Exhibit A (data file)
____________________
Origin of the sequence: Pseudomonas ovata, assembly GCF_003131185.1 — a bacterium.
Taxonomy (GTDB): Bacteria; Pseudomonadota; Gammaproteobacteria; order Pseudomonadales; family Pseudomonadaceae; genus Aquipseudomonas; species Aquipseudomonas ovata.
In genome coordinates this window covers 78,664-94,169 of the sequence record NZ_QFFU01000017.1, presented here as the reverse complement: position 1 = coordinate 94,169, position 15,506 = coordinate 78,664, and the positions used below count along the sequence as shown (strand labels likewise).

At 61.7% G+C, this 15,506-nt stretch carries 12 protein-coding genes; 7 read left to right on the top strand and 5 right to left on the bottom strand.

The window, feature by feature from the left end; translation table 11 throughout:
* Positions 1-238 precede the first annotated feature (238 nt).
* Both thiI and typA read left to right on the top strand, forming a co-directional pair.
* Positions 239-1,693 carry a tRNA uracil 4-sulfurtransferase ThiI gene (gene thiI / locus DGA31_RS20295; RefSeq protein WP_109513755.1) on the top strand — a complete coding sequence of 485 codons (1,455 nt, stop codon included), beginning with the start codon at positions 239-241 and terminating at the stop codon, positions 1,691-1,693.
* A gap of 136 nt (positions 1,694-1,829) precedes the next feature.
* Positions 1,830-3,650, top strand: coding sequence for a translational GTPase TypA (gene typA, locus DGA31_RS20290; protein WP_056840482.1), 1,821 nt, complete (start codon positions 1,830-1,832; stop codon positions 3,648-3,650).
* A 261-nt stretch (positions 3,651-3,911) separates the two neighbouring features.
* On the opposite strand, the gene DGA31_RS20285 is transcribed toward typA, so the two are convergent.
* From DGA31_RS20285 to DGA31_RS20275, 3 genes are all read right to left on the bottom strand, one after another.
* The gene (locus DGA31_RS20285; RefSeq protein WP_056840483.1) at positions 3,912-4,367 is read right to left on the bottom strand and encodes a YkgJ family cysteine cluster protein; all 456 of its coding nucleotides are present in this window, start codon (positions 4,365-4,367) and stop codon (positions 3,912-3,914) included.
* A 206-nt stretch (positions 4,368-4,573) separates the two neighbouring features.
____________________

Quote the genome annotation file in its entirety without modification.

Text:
Origin of the sequence: Pseudomonas ovata, assembly GCF_003131185.1 — a bacterium.
Taxonomy (GTDB): Bacteria; Pseudomonadota; Gammaproteobacteria; order Pseudomonadales; family Pseudomonadaceae; genus Aquipseudomonas; species Aquipseudomonas ovata.
In genome coordinates this window covers 78,664-94,169 of the sequence record NZ_QFFU01000017.1, presented here as the reverse complement: position 1 = coordinate 94,169, position 15,506 = coordinate 78,664, and the positions used below count along the sequence as shown (strand labels likewise).

At 61.7% G+C, this 15,506-nt stretch carries 12 protein-coding genes; 7 read left to right on the top strand and 5 right to left on the bottom strand.

The window, feature by feature from the left end; translation table 11 throughout:
* Positions 1-238 precede the first annotated feature (238 nt).
* Both thiI and typA read left to right on the top strand, forming a co-directional pair.
* Positions 239-1,693 carry a tRNA uracil 4-sulfurtransferase ThiI gene (gene thiI / locus DGA31_RS20295; RefSeq protein WP_109513755.1) on the top strand — a complete coding sequence of 485 codons (1,455 nt, stop codon included), beginning with the start codon at positions 239-241 and terminating at the stop codon, positions 1,691-1,693.
* A gap of 136 nt (positions 1,694-1,829) precedes the next feature.
* Positions 1,830-3,650, top strand: coding sequence for a translational GTPase TypA (gene typA, locus DGA31_RS20290; protein WP_056840482.1), 1,821 nt, complete (start codon positions 1,830-1,832; stop codon positions 3,648-3,650).
* A 261-nt stretch (positions 3,651-3,911) separates the two neighbouring features.
* On the opposite strand, the gene DGA31_RS20285 is transcribed toward typA, so the two are convergent.
* From DGA31_RS20285 to DGA31_RS20275, 3 genes are all read right to left on the bottom strand, one after another.
* The gene (locus DGA31_RS20285; RefSeq protein WP_056840483.1) at positions 3,912-4,367 is read right to left on the bottom strand and encodes a YkgJ family cysteine cluster protein; all 456 of its coding nucleotides are present in this window, start codon (positions 4,365-4,367) and stop codon (positions 3,912-3,914) included.
* A 206-nt stretch (positions 4,368-4,573) separates the two neighbouring features.